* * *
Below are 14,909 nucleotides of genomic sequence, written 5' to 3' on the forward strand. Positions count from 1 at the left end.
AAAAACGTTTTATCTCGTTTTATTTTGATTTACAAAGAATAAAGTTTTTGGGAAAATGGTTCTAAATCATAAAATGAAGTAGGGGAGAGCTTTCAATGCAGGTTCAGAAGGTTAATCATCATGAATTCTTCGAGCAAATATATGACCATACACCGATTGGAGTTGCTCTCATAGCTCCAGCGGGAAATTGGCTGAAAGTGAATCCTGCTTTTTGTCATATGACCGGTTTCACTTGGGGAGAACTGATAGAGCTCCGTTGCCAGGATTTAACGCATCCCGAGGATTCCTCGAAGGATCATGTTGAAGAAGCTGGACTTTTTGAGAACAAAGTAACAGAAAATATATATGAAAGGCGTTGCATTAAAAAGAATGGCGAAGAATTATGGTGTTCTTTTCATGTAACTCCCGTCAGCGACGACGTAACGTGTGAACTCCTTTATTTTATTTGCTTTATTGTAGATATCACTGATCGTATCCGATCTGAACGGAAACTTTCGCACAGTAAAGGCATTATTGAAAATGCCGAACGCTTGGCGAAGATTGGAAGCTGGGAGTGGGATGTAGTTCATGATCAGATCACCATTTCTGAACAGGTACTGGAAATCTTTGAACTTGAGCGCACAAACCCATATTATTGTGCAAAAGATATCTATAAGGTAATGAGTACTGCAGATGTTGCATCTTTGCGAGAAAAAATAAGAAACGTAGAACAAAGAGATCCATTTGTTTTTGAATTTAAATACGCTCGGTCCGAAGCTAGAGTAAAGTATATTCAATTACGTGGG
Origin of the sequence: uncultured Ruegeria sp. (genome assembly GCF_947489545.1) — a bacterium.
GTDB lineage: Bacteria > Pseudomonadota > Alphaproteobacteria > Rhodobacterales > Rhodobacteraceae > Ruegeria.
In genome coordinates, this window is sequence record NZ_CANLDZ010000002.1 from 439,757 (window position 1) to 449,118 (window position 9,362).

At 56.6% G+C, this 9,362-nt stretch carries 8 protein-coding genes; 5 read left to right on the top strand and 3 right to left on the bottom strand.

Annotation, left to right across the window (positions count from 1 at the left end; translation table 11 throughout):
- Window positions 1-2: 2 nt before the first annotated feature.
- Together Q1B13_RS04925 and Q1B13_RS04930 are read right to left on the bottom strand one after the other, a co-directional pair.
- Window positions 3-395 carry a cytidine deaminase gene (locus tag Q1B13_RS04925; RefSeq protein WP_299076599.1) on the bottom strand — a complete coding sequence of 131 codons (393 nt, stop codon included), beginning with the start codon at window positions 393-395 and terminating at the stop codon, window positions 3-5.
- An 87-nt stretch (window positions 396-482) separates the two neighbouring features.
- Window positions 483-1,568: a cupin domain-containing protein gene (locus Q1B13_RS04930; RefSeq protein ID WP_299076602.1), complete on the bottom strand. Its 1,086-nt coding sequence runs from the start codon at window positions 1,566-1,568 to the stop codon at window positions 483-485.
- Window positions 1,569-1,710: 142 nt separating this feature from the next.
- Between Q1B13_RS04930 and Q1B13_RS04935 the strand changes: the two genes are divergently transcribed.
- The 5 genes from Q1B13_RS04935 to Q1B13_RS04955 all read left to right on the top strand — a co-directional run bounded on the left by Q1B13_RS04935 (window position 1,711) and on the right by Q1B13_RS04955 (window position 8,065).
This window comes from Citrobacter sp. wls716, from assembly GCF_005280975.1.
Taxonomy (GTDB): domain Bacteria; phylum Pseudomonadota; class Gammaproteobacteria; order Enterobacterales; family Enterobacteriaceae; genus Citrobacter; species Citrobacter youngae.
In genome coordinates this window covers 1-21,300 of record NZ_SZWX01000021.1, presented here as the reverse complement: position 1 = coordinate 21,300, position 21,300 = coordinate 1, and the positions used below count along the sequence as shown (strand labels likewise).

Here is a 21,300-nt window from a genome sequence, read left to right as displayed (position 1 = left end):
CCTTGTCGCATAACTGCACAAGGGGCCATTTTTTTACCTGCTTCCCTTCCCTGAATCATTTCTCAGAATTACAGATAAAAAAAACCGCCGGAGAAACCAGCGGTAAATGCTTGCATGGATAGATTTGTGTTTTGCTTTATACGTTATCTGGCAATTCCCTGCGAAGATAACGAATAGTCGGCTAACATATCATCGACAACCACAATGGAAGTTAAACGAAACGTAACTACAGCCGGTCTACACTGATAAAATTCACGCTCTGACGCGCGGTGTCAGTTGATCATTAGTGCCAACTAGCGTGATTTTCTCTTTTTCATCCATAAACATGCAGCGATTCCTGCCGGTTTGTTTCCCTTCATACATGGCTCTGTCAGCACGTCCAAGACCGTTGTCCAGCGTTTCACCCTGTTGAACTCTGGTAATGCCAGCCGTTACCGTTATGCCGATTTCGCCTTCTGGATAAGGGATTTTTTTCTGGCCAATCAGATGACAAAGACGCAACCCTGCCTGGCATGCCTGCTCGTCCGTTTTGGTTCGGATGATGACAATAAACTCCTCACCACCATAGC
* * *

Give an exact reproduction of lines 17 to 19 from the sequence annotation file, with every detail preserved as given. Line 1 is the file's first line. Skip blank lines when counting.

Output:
Taxonomy (GTDB): domain Bacteria; phylum Pseudomonadota; class Gammaproteobacteria; order Enterobacterales; family Enterobacteriaceae; genus Citrobacter; species Citrobacter youngae.
In genome coordinates this window covers 1-21,300 of record NZ_SZWX01000021.1, presented here as the reverse complement: position 1 = coordinate 21,300, position 21,300 = coordinate 1, and the positions used below count along the sequence as shown (strand labels likewise).

Here is a 21,300-nt window from a genome sequence, read left to right as displayed (position 1 = left end):